Asheville is moving forward with a $40 million target amount and newly hired architect to draw up plans that would overhaul Thomas Wolfe Auditorium.
The question remains, though, where will funding for the ambitious plan come from.
Plans drawn up about two years ago are still relevant to the vision today, Civic Center Manager Chris Corl said.
Corl gave a presentation Friday to the nine-member Downtown Commission, who wanted information about the plan, as well as the two bids for the naming rights -- one from U.S. Cellular and the other from Harrah’s Cherokee Casino.
Harrah’s bid remains the much larger proposal, at nearly $6 million over 10 years. U.S. Cellular’s bid is closer to $1 million.
The money from Harrah's bid, Corl said, could become seed money start to kick off a capital campaign to raise the rest.
But there's controversy around Harrah’s bid, because some people think the city shouldn’t associate or partner with a gaming entity like Harrah’s.
Sage Turner, chair of the Downtown Commission, sees both sides of the issue. The ultimate vote lies with Asheville City Council.
“As you know, the budgets are very tight in this city,” Turner said. “And we have a lot of goals. I think it’s going to be a hard conversation for city officials to have to turn down $6 million and get $1 (million) instead.”
“On paper, the Harrah’s proposal is clearly a winner when you look strictly at the dollars,” said Toby Weas, a member of the Downtown Commission.
Corl, meanwhile, is making presentations to various groups while also presenting charities Harrah’s donates to in the Asheville area to show their involvement in the community. But the bottom line remains there is controversy over a casino getting naming rights for the arena.
Stephanie Brown, president of the Explore Asheville Convention and Visitors Bureau, sent a long email to local leaders, detailing a list of reasons she thinks it would be a mistake for council to accept Harrah’s bid.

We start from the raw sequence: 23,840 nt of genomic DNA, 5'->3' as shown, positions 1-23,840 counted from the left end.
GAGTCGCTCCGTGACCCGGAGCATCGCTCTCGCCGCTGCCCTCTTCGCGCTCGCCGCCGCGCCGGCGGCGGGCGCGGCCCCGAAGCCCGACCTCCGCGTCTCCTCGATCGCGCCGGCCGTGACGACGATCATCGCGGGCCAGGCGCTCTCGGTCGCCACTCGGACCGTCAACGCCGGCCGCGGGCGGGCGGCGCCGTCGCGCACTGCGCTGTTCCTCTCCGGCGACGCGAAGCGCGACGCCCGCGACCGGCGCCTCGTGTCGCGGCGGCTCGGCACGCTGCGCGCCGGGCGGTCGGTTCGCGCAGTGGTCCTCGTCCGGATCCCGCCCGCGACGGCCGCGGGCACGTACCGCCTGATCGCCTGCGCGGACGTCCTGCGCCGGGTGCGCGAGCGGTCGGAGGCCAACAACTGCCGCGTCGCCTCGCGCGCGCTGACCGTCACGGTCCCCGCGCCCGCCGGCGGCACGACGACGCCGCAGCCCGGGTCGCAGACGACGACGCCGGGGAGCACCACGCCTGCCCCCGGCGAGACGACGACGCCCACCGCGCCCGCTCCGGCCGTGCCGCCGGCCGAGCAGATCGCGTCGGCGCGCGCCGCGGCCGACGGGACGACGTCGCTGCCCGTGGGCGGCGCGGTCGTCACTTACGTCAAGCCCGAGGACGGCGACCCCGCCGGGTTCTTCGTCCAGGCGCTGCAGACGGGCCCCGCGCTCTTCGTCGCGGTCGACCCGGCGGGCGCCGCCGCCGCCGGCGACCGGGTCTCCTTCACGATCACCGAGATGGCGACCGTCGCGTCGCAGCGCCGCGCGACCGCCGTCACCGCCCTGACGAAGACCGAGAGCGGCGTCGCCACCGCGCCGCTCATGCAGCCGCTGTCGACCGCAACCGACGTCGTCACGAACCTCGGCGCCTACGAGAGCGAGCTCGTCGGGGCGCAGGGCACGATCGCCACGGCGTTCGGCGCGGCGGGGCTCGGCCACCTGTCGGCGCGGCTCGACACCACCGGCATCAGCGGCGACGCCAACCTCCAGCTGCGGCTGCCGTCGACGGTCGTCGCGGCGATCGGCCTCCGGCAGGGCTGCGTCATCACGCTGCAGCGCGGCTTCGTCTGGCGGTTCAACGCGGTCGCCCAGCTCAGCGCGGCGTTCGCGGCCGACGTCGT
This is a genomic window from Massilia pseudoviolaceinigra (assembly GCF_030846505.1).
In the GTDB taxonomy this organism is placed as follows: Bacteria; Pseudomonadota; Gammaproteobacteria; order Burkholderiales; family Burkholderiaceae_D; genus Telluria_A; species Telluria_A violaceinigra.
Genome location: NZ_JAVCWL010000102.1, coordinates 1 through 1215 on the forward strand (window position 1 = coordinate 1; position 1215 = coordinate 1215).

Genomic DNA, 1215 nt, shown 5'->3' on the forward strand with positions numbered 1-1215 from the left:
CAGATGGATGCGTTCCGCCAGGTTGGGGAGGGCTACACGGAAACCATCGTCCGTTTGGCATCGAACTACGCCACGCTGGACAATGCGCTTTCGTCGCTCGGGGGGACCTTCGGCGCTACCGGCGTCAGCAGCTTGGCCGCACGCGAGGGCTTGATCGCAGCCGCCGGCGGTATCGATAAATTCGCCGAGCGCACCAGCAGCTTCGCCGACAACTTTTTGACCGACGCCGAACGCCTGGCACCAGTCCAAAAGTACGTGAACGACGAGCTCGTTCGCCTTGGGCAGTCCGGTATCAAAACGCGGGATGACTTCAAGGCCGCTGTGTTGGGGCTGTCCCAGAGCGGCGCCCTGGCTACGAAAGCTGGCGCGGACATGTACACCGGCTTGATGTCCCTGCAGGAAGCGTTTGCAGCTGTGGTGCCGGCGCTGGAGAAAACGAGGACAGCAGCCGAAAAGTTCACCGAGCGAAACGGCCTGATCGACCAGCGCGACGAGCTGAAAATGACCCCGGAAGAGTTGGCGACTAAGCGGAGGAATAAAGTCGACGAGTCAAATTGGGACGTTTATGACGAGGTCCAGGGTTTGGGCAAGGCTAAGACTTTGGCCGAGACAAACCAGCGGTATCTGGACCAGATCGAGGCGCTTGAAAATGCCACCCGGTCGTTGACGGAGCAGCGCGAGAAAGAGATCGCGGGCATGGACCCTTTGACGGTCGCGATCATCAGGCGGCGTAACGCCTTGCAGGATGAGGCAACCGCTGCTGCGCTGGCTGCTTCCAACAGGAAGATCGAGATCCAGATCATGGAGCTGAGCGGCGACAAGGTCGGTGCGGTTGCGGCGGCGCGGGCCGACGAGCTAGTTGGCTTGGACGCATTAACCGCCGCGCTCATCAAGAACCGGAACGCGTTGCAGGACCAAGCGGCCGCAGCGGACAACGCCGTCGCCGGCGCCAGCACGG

“Harrah’s national corporate gaming brand is inconsistent with our community identity,” Brown wrote. “As the city embarks upon a major fundraising campaign to renovate the Thomas Wolfe Auditorium, will potential sponsors see an affiliation with a national corporate gaming brand as a positive?”
Corl said he went to the CVB to ask if it wanted to bid on the naming rights, but the organization, with Brown as the lead, said no. Brown cited the $5-plus-million the Tourism Development Authority has granted the arena and center over recent years, and assured more investment is coming.
The TDA and Tourism Product Development Fund receives millions in tourism taxes from hotel stays. The TPD Fund is focused on improving and developing capital improvements to draw tourists.
Corl said the Thomas Wolfe falls into that category. Brown doesn’t disagree, but said the timing is off currently, and the city has not officially put in an application for the Thomas Wolfe.
Corl said because Brown and fellow board members did not bid on naming rights, there was no reason to put in an application for other funding. His priority now is to close a deal on the naming rights bid as the seed amount, to kick off the $40 million capital fund.
The Convention and Visitor’s Bureau has hired a consultant to reach out to the community over the next year and develop a priority list of capital projects residents and leaders think should take place.
Brown said Thomas Wolfe Auditorium will likely be on the list. The consultant, Brown said, won’t be finished with the work until next April.
Corl said the U.S. Cellular Center's naming rights contract expires in December, and a new contract must be executed by June.
Council, he said, is expected to vote on the bids May 28.
Vice Mayor Gwen Wisler and council members Vijay Kapoor and Julie Mayfield are on the finance committee, which will review the bids on April 23.